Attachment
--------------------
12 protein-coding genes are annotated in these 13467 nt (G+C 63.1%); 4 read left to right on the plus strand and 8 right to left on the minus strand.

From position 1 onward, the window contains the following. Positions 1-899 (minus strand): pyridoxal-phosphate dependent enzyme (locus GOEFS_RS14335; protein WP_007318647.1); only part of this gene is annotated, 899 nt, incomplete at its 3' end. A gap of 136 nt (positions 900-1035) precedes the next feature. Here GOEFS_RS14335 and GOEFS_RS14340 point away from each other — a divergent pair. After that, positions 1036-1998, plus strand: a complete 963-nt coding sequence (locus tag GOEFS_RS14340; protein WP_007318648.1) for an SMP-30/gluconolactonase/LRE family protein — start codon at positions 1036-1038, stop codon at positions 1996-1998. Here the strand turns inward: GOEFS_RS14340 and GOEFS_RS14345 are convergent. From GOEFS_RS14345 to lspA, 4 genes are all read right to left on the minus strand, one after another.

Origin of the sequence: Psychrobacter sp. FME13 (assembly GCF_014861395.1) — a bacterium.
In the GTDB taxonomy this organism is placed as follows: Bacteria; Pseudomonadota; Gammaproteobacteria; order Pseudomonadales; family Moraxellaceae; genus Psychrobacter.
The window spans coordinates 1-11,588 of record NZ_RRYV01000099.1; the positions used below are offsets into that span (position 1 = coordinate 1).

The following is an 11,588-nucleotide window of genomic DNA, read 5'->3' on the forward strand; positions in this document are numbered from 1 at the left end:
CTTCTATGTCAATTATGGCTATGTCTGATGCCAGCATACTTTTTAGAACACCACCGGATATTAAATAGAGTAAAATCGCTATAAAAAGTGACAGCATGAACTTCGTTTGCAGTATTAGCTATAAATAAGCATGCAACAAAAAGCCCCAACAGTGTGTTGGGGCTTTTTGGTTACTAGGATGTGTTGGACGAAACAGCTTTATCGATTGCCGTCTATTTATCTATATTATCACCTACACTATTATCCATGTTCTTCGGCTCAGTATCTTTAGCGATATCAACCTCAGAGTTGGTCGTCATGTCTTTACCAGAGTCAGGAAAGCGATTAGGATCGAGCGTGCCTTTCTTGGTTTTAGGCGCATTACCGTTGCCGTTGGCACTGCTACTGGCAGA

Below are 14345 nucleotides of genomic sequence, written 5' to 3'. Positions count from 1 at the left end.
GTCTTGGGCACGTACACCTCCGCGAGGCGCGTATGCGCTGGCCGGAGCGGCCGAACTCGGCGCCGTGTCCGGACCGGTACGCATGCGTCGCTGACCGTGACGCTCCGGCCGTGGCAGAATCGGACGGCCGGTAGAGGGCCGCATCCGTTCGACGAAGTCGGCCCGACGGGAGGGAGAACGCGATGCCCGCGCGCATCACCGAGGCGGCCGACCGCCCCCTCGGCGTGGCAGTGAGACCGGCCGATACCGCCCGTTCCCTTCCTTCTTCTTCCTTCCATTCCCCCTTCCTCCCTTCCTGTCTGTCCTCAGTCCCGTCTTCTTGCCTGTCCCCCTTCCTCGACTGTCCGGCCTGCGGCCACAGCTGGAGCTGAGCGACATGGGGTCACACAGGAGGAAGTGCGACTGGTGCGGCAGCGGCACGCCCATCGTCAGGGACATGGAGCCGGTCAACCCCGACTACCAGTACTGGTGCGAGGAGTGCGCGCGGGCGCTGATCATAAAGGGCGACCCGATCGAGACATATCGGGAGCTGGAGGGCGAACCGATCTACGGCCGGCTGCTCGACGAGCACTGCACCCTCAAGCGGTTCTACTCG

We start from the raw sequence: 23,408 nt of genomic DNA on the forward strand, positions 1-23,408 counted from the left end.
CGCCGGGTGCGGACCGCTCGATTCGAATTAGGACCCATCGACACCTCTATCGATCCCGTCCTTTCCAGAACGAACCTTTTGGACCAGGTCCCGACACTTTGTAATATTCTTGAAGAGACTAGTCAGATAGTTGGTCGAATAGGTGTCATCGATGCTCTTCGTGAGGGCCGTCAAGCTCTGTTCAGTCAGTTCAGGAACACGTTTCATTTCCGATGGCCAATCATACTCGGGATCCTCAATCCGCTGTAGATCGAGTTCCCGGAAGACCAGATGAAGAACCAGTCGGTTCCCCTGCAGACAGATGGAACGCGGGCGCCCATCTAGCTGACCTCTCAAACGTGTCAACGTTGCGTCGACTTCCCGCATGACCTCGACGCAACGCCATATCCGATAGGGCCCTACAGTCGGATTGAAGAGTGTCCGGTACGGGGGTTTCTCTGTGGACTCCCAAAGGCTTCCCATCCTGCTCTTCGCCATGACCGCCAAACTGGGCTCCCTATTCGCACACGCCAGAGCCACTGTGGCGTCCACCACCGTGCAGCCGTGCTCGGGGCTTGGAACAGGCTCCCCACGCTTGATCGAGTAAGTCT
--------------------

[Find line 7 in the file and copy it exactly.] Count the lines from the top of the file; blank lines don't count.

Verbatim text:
CTTCTATGTCAATTATGGCTATGTCTGATGCCAGCATACTTTTTAGAACACCACCGGATATTAAATAGAGTAAAATCGCTATAAAAAGTGACAGCATGAACTTCGTTTGCAGTATTAGCTATAAATAAGCATGCAACAAAAAGCCCCAACAGTGTGTTGGGGCTTTTTGGTTACTAGGATGTGTTGGACGAAACAGCTTTATCGATTGCCGTCTATTTATCTATATTATCACCTACACTATTATCCATGTTCTTCGGCTCAGTATCTTTAGCGATATCAACCTCAGAGTTGGTCGTCATGTCTTTACCAGAGTCAGGAAAGCGATTAGGATCGAGCGTGCCTTTCTTGGTTTTAGGCGCATTACCGTTGCCGTTGGCACTGCTACTGGCAGA